The US Naval Research Laboratory in Washington, DC has developed a technology that enables lidar to scan through obscurants such as foliage. As the lab’s Paul Lebow explained, it’s all thanks to a holographic system built to exploit a process called optical phase conjugation.
“It was something that until maybe the last five years was not viable just because the technology wasn’t really there,” Lebow said. “The stuff we had done about 20 years ago involved using a nonlinear optical material and was a difficult process. Now everything can be done using digital holography and computer generated holograms, which is what we do.”
According to Photonics Online, the system works by emitting a pulsed laser with pulse widths of several nanoseconds. The returning pulses are received by a gated sensor “that selectively blocks the earliest-to-arrive light reflecting off foliage, and allows the reflected light that comes later from the obscured ground surfaces.”
Abby Watnik, one of the authors of the paper announcing this breakthrough, explained that system works by exploiting “interference between two laser beams on the sensor. We send one laser beam out to the target and then it returns, and at the exact same time that return [beam]hits the detector, we interfere it locally with another laser beam. We need complete coherence between those beams such that they interfere with one another, so we had to have a specially designed laser system to ensure that we would get that coherence when they interfere on the camera.”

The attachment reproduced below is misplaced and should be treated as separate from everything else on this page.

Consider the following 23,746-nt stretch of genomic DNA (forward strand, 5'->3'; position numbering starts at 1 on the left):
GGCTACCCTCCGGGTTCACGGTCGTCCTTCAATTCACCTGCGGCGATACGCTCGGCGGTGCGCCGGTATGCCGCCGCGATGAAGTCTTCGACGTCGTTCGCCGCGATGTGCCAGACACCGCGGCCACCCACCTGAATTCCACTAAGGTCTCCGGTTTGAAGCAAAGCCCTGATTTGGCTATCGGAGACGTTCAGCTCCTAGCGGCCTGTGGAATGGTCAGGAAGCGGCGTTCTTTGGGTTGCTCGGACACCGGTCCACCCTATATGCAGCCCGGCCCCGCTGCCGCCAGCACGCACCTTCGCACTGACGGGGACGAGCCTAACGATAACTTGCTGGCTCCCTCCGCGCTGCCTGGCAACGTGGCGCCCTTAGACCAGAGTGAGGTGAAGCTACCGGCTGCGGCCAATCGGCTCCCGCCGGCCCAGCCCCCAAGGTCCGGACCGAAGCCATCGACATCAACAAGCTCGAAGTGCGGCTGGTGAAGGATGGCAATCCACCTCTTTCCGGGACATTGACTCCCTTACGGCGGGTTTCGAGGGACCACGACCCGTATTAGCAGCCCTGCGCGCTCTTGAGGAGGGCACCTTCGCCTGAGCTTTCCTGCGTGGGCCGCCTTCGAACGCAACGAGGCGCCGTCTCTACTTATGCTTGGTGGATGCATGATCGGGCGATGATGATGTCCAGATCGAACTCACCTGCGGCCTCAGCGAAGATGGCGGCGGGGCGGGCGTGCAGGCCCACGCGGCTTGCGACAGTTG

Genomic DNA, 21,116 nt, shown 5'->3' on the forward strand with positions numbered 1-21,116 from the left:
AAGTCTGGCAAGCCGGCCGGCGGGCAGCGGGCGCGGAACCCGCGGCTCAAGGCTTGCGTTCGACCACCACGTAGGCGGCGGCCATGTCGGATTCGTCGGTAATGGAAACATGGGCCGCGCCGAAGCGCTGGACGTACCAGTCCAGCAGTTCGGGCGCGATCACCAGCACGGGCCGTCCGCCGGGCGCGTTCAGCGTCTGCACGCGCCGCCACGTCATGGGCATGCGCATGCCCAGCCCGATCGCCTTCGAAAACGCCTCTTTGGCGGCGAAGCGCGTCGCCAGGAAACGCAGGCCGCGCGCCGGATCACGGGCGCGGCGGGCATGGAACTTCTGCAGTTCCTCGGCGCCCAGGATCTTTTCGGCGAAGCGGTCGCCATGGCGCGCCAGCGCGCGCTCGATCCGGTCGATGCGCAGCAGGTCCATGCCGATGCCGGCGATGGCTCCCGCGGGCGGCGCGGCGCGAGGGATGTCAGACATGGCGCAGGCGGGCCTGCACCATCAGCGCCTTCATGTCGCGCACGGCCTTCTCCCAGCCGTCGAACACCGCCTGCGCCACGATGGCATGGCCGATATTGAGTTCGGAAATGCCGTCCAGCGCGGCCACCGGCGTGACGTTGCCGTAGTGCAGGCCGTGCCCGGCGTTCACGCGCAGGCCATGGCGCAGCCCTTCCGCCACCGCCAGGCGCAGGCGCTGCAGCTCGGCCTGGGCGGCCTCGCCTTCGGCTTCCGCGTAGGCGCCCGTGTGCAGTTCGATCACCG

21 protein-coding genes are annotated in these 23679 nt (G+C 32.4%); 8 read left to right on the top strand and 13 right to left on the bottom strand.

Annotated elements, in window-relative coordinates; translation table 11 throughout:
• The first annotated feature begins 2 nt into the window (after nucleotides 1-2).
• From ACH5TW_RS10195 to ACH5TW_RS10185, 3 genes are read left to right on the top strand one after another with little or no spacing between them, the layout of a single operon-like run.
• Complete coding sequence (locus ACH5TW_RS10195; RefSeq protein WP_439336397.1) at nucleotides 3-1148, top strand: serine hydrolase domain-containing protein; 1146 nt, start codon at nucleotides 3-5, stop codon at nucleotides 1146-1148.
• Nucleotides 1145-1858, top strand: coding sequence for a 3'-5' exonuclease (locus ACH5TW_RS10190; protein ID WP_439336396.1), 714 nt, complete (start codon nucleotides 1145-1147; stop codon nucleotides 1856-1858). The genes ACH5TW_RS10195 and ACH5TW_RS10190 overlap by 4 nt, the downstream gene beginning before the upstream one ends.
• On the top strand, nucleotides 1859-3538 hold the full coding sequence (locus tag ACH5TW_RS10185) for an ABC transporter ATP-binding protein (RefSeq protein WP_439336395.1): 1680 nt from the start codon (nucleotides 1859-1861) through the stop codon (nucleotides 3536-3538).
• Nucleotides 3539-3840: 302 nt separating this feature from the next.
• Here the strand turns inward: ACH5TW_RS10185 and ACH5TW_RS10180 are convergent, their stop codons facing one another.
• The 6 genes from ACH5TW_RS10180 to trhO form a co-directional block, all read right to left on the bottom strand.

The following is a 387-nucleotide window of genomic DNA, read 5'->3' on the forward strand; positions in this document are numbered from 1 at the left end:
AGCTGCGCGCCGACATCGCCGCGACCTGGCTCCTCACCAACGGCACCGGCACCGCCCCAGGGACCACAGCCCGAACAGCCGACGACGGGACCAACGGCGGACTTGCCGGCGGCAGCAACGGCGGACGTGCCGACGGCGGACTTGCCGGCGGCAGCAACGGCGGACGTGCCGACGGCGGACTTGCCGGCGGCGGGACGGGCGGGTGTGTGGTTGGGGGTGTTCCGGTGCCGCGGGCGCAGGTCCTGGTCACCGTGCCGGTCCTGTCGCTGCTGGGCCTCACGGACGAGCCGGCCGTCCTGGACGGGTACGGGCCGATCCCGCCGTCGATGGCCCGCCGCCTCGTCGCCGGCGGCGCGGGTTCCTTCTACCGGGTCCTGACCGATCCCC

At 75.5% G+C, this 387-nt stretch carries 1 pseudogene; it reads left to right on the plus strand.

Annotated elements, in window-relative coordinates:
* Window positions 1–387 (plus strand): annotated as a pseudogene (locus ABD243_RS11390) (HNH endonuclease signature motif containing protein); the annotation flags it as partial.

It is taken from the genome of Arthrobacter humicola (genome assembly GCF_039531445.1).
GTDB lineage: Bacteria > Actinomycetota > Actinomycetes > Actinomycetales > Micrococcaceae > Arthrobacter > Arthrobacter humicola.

Lebow said the team can adjust the coherence on the sensor to “respond to the light coming from where we want it to come from, from the target. The laser is designed so that the time difference between the local reference pulse and the signal pulse that comes back from the target is completely adjustable to accommodate distances from a few feet to several kilometers.”
The research team has proved the concept using a perforated index card that simulated foliage. Using their new system, they were able to capture what would have been hidden by the index card, as well as the index card itself.
According to Phys.org, the team will continue to develop the project and hopes to secure funding for a prototype lidar sensor that would be suitable for use in the field.